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David Hoar
9 August 2018

How well do airlines
know their customers?

I remember getting a flight in my teens. We were off on holiday somewhere hot and had booked the tickets through a high street travel agent. The day arrived, we set off, and we got to the airport exactly three hours early (being cautious with arrival times has since become a lifelong habit). I remember holding the folder with all our paper tickets and passports in it as we queued to check our bags in. The folder was full and the queue horrendous – but it never crossed our minds that airlines could or should be any other way.

This really wasn’t so very long ago, and yet – powered by the digital revolution – the travel experience has changed almost beyond recognition. Electronic tickets, facial recognition and personalised offers are commonplace, and the airline industry is now awash with talk of tomorrow’s innovations. Seamless journeys. Robotics. Ever-more colourful airport and in-flight experiences. The future is exciting and it’s on its way.

But in recent months we’ve noticed something strange. Despite such rapid progress – and the ongoing speculation about the experiences of the future – passengers still complain of poor customer service in the industry. Most airlines still compete on price.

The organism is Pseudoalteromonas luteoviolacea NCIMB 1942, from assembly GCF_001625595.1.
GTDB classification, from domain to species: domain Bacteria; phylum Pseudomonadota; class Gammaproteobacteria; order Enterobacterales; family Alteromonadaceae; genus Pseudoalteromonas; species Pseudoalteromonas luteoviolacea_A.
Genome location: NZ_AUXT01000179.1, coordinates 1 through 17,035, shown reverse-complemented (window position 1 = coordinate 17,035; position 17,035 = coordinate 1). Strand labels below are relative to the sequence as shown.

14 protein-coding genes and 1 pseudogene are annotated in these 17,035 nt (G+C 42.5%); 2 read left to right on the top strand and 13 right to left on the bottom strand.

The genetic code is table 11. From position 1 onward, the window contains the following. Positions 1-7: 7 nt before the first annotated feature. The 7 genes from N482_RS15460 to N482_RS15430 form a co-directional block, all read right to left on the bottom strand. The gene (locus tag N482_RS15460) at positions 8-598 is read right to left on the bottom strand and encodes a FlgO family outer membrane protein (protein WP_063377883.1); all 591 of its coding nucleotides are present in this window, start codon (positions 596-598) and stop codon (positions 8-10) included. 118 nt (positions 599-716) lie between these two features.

Airlines need to strike a balance between new personalised experiences and getting the basics right

We came to ask ourselves whether the industry conversation is keeping pace with passenger expectations. Are airlines truly meeting their needs, or is all the future-gazing talking past them? Given we work with some of the world’s leading airlines, we decided to find out and surveyed 1,000 travellers.

1. As the industry continues to disappoint on customer service, passengers still value traditional channels like email and telephone.

2. Passengers increasingly expect personalised, not customised experiences – they want airlines to remember or know specific details about them such as seat preferences, past requirements or their family situation.

3. The majority of respondents expect to hear from their airline within 30 minutes in the event of a problem. This is set to become the norm.

4. Loyalty programme members appreciate accruing points most, but also value flight upgrades, priority check-in and fee waivers.

5. Trust between passenger and airline is most likely to be lost when communication isn’t clear or transparent: hidden fees or unexplained delays were most frequently cited as reasons to choose another airline

Pick through the specifics and it’s interesting that, despite the digital revolution still going on around us, the fundamentals of any good relationship remain. Communication, availability and trust and are still the most important factors for passengers. Our survey suggests airlines need to strike a balance between creating new, futuristic experiences and making sure they get the basics right.

Much more detail on the results from our study can be found in our infographic.

David Hoar
Enterprise Sales

David is Enterprise Sales at Boxever – a market-leading personalisation platform that uses data and AI to make every customer interaction smarter. Boxever is recognised by Gartner as a leading player in personalisation and ranked by Forbes alongside Google, Apple and Amazon as one of the most powerful examples of AI in use today.

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